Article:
1. cnchal

          In a related article is this:

          While much criticism of the Chinese economy focuses on the protected monopoly status of major state-owned enterprises, seen as suppressing competition and discouraging efficiency gains, the challenge for China’s legions of medium-sized private companies is not too little competition, but too much.

          China has a bad disease,” said Richard Gong, chief executive of the Wecan Group, speaking from his factory on the outskirts of Shanghai, where lines of robots in various states of repair stare blankly at rows of corn in the adjacent vegetable garden.

          Competition within industries is too intense, it’s irrational.”

          Wecan started manufacturing automated production lines and recently launched a lucrative sideline in refurbished foreign robot arms, which Gong resells to Chinese carmakers.

          Outside of China the robotics sector is dominated by about four major brands, but Gong estimates he faces more than 1,000 competitors in China, many of them start-ups sponsored by local governments as part of a nationwide push to automate Chinese factories.

          Good thing robots don’t eat corn.

    2. MyLessThanPrimeBeef

      I would re-settle unemployed robots* in South China Sea islands/atolls.

      *Only Han Chinese looking robots, not Filipino or Vietnamese looking robots.

      1. ambrit

        Come on now MTLTPB, Robots are (potential) people too! Give them a break. Let us send the laid off robots to Tibet. There they could study the 2 to the 3rd power Fold Path. Since robots have a well deserved reputation for diligence and focus of action, they will eventually become AIEBs. (Artificial Intelligence Enlightened Beings.) Imagine the world with a few dozen Mecho Dharmas wandering around!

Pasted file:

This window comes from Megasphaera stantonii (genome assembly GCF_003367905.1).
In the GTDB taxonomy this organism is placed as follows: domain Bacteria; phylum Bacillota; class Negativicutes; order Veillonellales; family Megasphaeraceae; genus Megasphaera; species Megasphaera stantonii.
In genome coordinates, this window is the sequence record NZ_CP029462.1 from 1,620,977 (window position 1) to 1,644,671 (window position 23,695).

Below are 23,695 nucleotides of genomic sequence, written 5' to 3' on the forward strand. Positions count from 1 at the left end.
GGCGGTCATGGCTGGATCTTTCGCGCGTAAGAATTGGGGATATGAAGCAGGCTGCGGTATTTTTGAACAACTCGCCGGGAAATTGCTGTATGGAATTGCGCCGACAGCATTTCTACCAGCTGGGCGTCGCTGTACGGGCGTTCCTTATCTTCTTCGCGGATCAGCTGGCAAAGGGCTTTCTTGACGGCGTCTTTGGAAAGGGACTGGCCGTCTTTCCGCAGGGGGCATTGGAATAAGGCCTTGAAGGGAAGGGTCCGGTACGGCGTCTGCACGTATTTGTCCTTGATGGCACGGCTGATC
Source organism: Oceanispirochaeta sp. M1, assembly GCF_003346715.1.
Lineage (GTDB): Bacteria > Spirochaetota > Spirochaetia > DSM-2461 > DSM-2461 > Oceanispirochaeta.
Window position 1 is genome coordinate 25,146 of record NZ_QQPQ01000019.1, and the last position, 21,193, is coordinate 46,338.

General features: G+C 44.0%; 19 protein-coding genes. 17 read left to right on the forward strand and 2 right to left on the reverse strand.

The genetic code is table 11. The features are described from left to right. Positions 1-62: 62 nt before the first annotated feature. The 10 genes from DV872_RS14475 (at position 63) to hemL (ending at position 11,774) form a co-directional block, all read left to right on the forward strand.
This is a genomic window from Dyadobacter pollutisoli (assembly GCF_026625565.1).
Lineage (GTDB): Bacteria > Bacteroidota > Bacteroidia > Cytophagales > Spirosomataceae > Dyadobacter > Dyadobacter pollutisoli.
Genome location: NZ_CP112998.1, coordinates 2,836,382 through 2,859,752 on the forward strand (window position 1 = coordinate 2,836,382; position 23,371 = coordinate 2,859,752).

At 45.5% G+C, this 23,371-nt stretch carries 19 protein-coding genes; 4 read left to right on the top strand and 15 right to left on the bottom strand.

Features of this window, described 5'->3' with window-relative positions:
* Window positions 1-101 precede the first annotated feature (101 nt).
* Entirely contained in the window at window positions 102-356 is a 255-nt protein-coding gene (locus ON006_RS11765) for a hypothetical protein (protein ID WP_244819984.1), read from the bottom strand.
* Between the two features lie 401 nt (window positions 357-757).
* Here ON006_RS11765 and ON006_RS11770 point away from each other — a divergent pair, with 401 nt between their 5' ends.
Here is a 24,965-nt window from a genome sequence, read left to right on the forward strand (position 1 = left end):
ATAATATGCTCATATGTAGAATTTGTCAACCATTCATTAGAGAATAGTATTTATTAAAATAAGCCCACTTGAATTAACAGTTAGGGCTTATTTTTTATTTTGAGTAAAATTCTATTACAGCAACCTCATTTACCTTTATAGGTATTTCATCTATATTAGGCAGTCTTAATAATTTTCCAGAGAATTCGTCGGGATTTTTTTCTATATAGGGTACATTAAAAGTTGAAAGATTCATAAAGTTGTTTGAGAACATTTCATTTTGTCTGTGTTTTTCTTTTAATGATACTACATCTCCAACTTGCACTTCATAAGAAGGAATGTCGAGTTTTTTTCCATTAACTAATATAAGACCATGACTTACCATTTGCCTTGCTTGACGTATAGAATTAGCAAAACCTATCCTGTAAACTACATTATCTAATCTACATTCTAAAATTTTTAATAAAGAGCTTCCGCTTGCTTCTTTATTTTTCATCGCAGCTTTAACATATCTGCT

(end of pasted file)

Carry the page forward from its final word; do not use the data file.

6. craazyboy

    “Lesson for Fed: Higher Interest Rates Haven’t Been Sticking”

    Hang on to your credit cards. The Fed may screw up and hit us with that quarter point. Jon Hilsenrath says so.

  7. Bill Smith

    “War On Syria; Not Quite According To Plan Part 1. The Islamist-American Love-Hate Quagmire; Facts And Myths”

    A lot of myths in that article…

    “As a result, America backed down about its decision to invade Syria and settled for the face-saving dealing of Syria’s surrender of it stockpile of chemical weapons.”

    Invade Syria?

    1. NotTimothyGeithner

      Using the military to put a puppet government Damascus is invasion even if we call it a “smart war.”

      1. Andrew Watts

        Hasn’t worked out so well in Iraq or Libya. Nor will it work in Syria. If the Assad regime is overthrown in Damascus it won’t end with any western friendly government. It’ll be the Islamic State or al-Nusra. All those middle class intellectuals and western educated liberals are either in exile or cowering under the protection of Assad. The Syrian Revolution turned ugly real quick.